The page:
This has been a dream as an educator. I've been at APH now eight years, and this has been a dream of mine at APH for eight years. And we've been down this road several different paths and had to have retreated and abandoned efforts. And now, we have this in front of us and it looks incredibly promising. So, to be beyond the verge of seeing that dream realized is really exciting. Our plan is we are going to go into production of the first round of these units this spring.

Melissa Riccobono:
Wow.

And our goal is then to sit down. So, if everything goes according to plan, and I'm knocking wood on ninety different levels. But we'll be getting beta units out to field testers. And then we will have a good six to nine months of having people test drive these things left and right, all the while we're working on this ecosystem as well with a lot of people. And then the goal, if everything goes according to plan, then at this time next year, we are going to begin a lot of training with end users.

This is the other piece we know, too, is if we don't do intensive training with educators and with support staff and with rehab counselors or even adult end-users, if we don't have that training component, we're going to shoot ourselves in the foot. So, we want to lead out with training of the device and use of the device. And then by, let's see, we're looking at spring of '24 that this device would be released.

Anil Lewis:
Wow.

Melissa Riccobono:
Wow.

So, a little over a year from now.

Melissa Riccobono:
Let me say two things about that. First of all, as you're talking, I'm thinking about the tactile graphics and what you said way back was, yeah, this map, the triangle means a city and this map, it means a bus station. How often did that kick me in the foot when it came to reading maps on standardized tests? Because often, they looked nothing like the maps I had looked at or read at other times in my life.
And some of them were just formatted, I'll say horribly. Maybe they weren't bad. Maybe it was me that was the problem. But I remember getting horrible scores on map reading and things of that nature. And still as an adult, don't feel comfortable. I get that knot in my stomach when I'm supposed to look at a map. And I mean, aside from a map of the United States. I've got that one down. But other maps, other things that I'm supposed to get something from that is horribly hard for me still.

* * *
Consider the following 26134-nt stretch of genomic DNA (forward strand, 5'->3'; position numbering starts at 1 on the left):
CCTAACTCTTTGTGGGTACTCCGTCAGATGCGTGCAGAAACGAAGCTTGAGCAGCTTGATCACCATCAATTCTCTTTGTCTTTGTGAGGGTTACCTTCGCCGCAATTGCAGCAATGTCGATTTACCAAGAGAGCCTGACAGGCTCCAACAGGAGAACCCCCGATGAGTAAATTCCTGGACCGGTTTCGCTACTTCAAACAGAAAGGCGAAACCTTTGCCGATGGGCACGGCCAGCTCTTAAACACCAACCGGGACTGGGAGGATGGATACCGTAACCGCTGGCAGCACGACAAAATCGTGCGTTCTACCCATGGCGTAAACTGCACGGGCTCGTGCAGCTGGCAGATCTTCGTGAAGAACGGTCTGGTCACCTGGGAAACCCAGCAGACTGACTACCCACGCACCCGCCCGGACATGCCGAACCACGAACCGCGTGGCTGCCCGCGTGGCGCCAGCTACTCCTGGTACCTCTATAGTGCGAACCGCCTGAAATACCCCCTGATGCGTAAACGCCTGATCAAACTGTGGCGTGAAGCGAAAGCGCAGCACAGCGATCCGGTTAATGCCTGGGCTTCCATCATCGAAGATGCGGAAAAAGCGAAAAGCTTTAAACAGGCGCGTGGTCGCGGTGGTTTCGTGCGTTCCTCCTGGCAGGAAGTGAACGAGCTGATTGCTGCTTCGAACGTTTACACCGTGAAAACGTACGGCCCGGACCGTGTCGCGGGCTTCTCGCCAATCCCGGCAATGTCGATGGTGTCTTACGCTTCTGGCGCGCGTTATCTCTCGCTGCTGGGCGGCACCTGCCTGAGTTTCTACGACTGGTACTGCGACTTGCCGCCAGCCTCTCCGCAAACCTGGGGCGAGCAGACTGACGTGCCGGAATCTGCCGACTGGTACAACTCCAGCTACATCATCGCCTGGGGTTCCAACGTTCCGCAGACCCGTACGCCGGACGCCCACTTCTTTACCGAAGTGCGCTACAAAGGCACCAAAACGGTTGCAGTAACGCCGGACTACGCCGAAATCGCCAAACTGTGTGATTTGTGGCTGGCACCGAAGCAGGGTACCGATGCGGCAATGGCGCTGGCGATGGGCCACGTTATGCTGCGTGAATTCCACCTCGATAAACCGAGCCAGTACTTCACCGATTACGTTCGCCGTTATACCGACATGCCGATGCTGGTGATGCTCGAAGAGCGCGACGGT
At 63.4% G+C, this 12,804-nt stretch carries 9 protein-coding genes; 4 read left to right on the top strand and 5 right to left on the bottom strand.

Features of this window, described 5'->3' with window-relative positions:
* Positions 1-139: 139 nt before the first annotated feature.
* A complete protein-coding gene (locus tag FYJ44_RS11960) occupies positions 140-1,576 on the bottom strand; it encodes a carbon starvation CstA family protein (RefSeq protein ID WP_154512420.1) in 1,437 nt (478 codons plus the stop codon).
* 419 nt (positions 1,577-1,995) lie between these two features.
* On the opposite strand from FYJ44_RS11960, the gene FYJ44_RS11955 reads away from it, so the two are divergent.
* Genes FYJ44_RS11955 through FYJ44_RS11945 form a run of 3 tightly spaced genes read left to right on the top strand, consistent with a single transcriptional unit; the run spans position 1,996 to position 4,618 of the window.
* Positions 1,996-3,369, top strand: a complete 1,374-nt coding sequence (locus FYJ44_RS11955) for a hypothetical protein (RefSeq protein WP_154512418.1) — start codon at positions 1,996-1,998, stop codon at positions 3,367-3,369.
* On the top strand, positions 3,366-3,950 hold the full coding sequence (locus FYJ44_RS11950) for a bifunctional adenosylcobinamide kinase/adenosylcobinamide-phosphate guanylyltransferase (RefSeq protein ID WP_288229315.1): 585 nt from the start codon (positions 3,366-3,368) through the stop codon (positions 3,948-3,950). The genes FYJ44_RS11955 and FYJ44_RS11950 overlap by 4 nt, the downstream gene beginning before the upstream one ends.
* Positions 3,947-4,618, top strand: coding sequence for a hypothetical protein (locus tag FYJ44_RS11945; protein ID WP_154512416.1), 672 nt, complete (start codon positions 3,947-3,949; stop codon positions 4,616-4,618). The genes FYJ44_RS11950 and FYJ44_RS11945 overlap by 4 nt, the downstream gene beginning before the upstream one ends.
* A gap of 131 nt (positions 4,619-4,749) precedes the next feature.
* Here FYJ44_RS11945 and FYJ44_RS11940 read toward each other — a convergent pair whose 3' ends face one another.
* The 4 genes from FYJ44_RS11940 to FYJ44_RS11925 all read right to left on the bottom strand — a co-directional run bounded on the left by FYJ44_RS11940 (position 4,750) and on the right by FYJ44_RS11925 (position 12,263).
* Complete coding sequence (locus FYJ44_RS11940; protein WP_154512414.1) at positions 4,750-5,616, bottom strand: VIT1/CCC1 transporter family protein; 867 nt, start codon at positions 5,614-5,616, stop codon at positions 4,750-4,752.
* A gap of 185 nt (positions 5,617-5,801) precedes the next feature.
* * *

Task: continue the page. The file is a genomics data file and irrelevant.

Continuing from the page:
And I just think about if kids from the very beginning, because as much as I hate to say it, I think probably standardized tests are here to stay, and so if a kid can have the information and know how it's going to be presented in class and have that be the same way that it's presented on the test and in practice, what a huge leg up. And what a great service for blind students to really test what they really know and not how well...

Anil Lewis:
Absolutely.

Melissa Riccobono:
... they can figure out things on the fly.

Anil Lewis:
Before you move to the second thing.

Melissa Riccobono:

Anil Lewis:
The cognitive load that's placed on blind students when they test, and even, I lost my sight later, but I still had to take my graduate exam as a blind person. And they sent out this little slip back in the day that says, "Okay, this test was taken with accommodations." And then the people who are interpreting the scores are thinking, "Well, he must have had a hand up, so, of course, his score is a little more inflated." Not recognizing that no, the cognitive load for me to actually interpret the test questions in an accessible fashion because it wasn't a good rendition of the test meant that my test score would have been higher if the playing field was even.
So, I'm pleased that we're finally getting to the point where we're actually able to have our blind students really be competitive if we need to be competitive in the standardized test environment, in a way that's more realistic to their knowledge and abilities of the subject. Not just their knowledge and ability to make their own accommodations or take advantage of some jury-rigged accessibility put in place in order for them to take the test.

Melissa Riccobono:
Absolutely. And I guess my only other question or thought is that, I mean, obviously we're talking about getting this rolled out. I'm guessing this has a pretty hefty price tag. And so, what types of things are we doing, APH, HumanWare and the National Federation of the Blind, or what do you think that we will be doing in the future to really get funding to make sure we can actually put the dream into the hands of real blind students who need this device?

Yeah, and you're not wrong about the price tag, Melissa. And unfortunately, because in our field, well, this is a small, targeted population, and if you look at what the cost of Brailling, or insert name of Braille device here, what that cost. And the reality is having now been eight years on the other side of the fence. So, eight years, so many years, thirty years in education, now eight years at APH, I used to be always like, "Why are they charged so much? This is ridiculous. They're making a lot of money off the backs of blind people. Resentful."